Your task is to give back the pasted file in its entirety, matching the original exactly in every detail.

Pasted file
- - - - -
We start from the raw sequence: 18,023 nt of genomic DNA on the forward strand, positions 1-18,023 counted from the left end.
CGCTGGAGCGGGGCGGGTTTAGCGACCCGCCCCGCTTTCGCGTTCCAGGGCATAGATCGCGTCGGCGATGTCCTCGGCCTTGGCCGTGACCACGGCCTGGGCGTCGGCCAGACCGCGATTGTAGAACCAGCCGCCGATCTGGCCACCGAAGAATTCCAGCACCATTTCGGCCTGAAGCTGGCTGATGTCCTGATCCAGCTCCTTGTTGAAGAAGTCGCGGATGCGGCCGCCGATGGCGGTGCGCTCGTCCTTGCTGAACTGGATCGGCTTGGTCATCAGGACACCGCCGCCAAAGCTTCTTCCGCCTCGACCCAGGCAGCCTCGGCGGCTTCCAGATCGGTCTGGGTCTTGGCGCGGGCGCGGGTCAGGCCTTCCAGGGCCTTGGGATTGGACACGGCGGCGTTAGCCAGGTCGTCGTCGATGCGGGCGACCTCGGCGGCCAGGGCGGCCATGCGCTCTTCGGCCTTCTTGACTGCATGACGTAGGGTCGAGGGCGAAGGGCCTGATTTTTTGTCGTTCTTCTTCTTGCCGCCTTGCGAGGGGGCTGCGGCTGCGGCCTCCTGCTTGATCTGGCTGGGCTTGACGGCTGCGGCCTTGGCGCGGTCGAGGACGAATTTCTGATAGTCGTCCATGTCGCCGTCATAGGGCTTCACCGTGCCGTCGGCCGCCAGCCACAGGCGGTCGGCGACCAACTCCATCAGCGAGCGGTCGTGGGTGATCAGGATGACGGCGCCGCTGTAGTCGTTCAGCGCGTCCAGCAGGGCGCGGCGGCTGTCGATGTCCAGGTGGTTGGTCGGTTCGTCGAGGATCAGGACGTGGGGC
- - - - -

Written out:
We start from the raw sequence: 18,023 nt of genomic DNA on the forward strand, positions 1-18,023 counted from the left end.
CGCTGGAGCGGGGCGGGTTTAGCGACCCGCCCCGCTTTCGCGTTCCAGGGCATAGATCGCGTCGGCGATGTCCTCGGCCTTGGCCGTGACCACGGCCTGGGCGTCGGCCAGACCGCGATTGTAGAACCAGCCGCCGATCTGGCCACCGAAGAATTCCAGCACCATTTCGGCCTGAAGCTGGCTGATGTCCTGATCCAGCTCCTTGTTGAAGAAGTCGCGGATGCGGCCGCCGATGGCGGTGCGCTCGTCCTTGCTGAACTGGATCGGCTTGGTCATCAGGACACCGCCGCCAAAGCTTCTTCCGCCTCGACCCAGGCAGCCTCGGCGGCTTCCAGATCGGTCTGGGTCTTGGCGCGGGCGCGGGTCAGGCCTTCCAGGGCCTTGGGATTGGACACGGCGGCGTTAGCCAGGTCGTCGTCGATGCGGGCGACCTCGGCGGCCAGGGCGGCCATGCGCTCTTCGGCCTTCTTGACTGCATGACGTAGGGTCGAGGGCGAAGGGCCTGATTTTTTGTCGTTCTTCTTCTTGCCGCCTTGCGAGGGGGCTGCGGCTGCGGCCTCCTGCTTGATCTGGCTGGGCTTGACGGCTGCGGCCTTGGCGCGGTCGAGGACGAATTTCTGATAGTCGTCCATGTCGCCGTCATAGGGCTTCACCGTGCCGTCGGCCGCCAGCCACAGGCGGTCGGCGACCAACTCCATCAGCGAGCGGTCGTGGGTGATCAGGATGACGGCGCCGCTGTAGTCGTTCAGCGCGTCCAGCAGGGCGCGGCGGCTGTCGATGTCCAGGTGGTTGGTCGGTTCGTCGAGGATCAGGACGTGGGGC